North West Wales

Lifesaving hope of north Wales doctors' charity

L-R: Doctors Mike Bloom, Ben Warrick and Suman Mitra, members of the North Wales Emergency Doctor Service
Image caption L-R: Mike Bloom, Ben Warrick and Suman Mitra, of the North Wales Emergency Doctor Service

Volunteer doctors will support paramedics at major north Wales incidents with the aim of improving survival rates in rural areas.

Doctors will be alerted alongside the Welsh Ambulance Service to accidents like fires, crashes and mountain falls.

The North Wales Emergency Doctor Service will be manned by GPs and will rely entirely on charitable donations.

Ahead of the launch in St Asaph, charity chairman Dr Suman Mitra said he hoped it would help to save lives.

He said: "We have already started attending call-outs and it seems to be working well so far.

"The main challenge is the geography of north Wales - it's such a vast area with six counties to cover.

"We want to be able to attend the scene, help the paramedics who are already providing a superb service and get those patients to hospital in the minimum time possible," said Dr Mitra, a consultant anaesthetist at Ysybty Gwynedd, Bangor.

The idea behind the charity is that immediate care in the "golden hour" after a serious accident can be crucial in ensuring survival or recovery.

Evidence shows that doctors trained in trauma and pre-hospital care can significantly improve outcomes when helping paramedics with trauma victims.

Dr Mitra said the launch was all about sharing information with the emergency services, local politicians and existing volunteers and trying to raise awareness.

Four doctors - in Wrexham, Conwy, Gwynedd and Denbighshire - are already signed up, but it is hoped more funds can be raised to increase membership.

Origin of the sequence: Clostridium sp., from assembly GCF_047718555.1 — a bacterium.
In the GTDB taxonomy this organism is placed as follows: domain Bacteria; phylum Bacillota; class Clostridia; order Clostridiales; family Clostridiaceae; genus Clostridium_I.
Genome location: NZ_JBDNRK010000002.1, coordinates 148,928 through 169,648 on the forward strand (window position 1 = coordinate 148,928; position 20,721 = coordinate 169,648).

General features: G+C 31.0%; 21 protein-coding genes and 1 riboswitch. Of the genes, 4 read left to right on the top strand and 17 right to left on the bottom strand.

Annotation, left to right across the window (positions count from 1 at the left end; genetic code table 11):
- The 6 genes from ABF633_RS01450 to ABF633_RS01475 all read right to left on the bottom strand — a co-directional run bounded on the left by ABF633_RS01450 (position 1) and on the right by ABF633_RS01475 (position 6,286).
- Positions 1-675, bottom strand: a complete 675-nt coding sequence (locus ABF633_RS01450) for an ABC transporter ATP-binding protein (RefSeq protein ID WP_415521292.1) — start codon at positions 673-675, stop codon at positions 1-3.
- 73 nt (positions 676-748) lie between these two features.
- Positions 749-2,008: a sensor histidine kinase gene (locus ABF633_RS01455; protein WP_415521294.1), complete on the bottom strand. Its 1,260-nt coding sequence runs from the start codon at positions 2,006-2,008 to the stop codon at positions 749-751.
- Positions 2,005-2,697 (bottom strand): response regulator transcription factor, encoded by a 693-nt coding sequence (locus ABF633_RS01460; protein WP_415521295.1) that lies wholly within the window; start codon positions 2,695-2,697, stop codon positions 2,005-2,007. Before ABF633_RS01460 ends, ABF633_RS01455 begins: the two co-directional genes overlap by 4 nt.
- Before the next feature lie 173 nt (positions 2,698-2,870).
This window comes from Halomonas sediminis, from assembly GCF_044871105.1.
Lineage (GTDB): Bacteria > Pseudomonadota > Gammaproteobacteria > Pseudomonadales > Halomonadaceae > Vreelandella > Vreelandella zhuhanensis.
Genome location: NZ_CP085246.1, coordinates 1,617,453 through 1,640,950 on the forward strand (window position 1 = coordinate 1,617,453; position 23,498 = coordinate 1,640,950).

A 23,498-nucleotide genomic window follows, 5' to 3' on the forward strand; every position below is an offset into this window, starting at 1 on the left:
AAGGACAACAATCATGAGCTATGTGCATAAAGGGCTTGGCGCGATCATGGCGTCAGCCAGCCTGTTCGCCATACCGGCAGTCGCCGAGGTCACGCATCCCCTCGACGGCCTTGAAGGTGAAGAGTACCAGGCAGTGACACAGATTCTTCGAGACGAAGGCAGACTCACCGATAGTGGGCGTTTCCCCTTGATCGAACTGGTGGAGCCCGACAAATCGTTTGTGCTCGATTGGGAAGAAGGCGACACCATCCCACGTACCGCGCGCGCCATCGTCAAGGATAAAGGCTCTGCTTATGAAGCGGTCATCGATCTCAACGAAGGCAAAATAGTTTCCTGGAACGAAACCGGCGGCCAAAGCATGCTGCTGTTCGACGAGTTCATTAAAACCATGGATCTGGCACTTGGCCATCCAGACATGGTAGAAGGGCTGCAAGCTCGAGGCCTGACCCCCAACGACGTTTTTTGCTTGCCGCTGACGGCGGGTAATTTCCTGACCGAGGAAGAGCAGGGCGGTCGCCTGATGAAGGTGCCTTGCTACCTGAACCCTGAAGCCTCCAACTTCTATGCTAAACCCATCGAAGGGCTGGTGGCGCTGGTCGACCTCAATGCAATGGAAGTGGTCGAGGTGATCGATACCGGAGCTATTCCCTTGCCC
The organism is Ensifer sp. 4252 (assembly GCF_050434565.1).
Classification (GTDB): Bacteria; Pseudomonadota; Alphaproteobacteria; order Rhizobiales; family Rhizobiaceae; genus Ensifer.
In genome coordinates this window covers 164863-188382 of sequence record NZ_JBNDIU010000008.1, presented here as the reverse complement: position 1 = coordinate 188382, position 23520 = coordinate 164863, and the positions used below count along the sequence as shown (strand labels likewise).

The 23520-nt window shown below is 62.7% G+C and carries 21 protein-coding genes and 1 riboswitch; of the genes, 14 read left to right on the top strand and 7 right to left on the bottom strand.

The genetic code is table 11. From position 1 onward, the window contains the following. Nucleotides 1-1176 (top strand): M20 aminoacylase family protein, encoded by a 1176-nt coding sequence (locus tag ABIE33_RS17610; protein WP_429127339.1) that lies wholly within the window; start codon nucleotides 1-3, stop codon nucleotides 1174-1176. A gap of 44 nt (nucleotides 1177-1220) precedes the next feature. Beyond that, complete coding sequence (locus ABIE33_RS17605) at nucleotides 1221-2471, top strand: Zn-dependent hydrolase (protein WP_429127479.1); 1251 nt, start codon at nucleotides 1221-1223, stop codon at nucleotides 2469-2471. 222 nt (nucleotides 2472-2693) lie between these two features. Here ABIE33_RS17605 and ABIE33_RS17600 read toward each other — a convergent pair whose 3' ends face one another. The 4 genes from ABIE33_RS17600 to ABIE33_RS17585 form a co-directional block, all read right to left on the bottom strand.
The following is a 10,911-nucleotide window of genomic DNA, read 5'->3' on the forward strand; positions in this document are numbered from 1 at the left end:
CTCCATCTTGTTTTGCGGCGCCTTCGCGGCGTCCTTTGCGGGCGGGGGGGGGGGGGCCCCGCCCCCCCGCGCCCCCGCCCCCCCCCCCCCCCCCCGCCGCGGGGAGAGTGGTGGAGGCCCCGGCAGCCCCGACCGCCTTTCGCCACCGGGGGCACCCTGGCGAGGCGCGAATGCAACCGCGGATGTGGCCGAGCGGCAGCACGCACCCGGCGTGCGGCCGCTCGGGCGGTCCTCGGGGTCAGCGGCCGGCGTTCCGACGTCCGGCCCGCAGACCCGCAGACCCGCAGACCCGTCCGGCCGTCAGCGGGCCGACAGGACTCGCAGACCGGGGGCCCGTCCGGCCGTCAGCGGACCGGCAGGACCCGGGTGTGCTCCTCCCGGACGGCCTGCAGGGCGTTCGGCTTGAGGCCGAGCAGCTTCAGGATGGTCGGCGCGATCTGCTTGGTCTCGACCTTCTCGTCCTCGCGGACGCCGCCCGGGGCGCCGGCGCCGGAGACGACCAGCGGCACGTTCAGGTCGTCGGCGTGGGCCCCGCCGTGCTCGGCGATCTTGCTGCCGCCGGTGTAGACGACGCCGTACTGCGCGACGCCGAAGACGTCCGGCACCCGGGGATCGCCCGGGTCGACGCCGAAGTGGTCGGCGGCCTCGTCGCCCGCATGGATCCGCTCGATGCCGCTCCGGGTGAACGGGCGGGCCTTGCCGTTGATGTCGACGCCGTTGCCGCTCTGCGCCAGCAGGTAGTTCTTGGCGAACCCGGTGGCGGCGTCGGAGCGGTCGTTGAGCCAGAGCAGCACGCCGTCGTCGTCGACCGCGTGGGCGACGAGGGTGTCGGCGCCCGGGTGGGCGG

Extra funding needed

They will volunteer in their free time, or during hospital "downtime" and have so far had to pay for their own basic equipment, which costs around £2,000. However, advanced equipment and training cost in excess of £15,000, so extra funding is needed.

The doctors are notified at the same time the ambulance service receives a 999 call and, providing they are not tied up with surgery or hospital duties, they can respond.

The aim is to eventually have enough doctors signed up to the service that it is always able to help.

Joining Dr Mitra is GP Mike Bloom, who lives in Conwy and works in Llanfair PG, Anglesey; Dr Ben Warrick, based at Ysbyty Glan Clwyd in Bodelwyddan and A&E consultant Dr Aruni Sen in Wrexham.

Conwy councillor and former police officer Phil Edwards said: "I used to be a traffic officer so I know how valuable it is to have expert medical assistance on the scene.

"Paramedics do a superb job but when the injuries are so severe a service like this means doctors with specialist training can be on the scene to prepare patients for being admitted at hospital. It gives people a better chance of survival."

The charity fundraising lunch will take place on Sunday at 1330 BST at The Oriel Country Hotel in St Asaph.

It will follow a fly-past by the RAF 22 Squadron.

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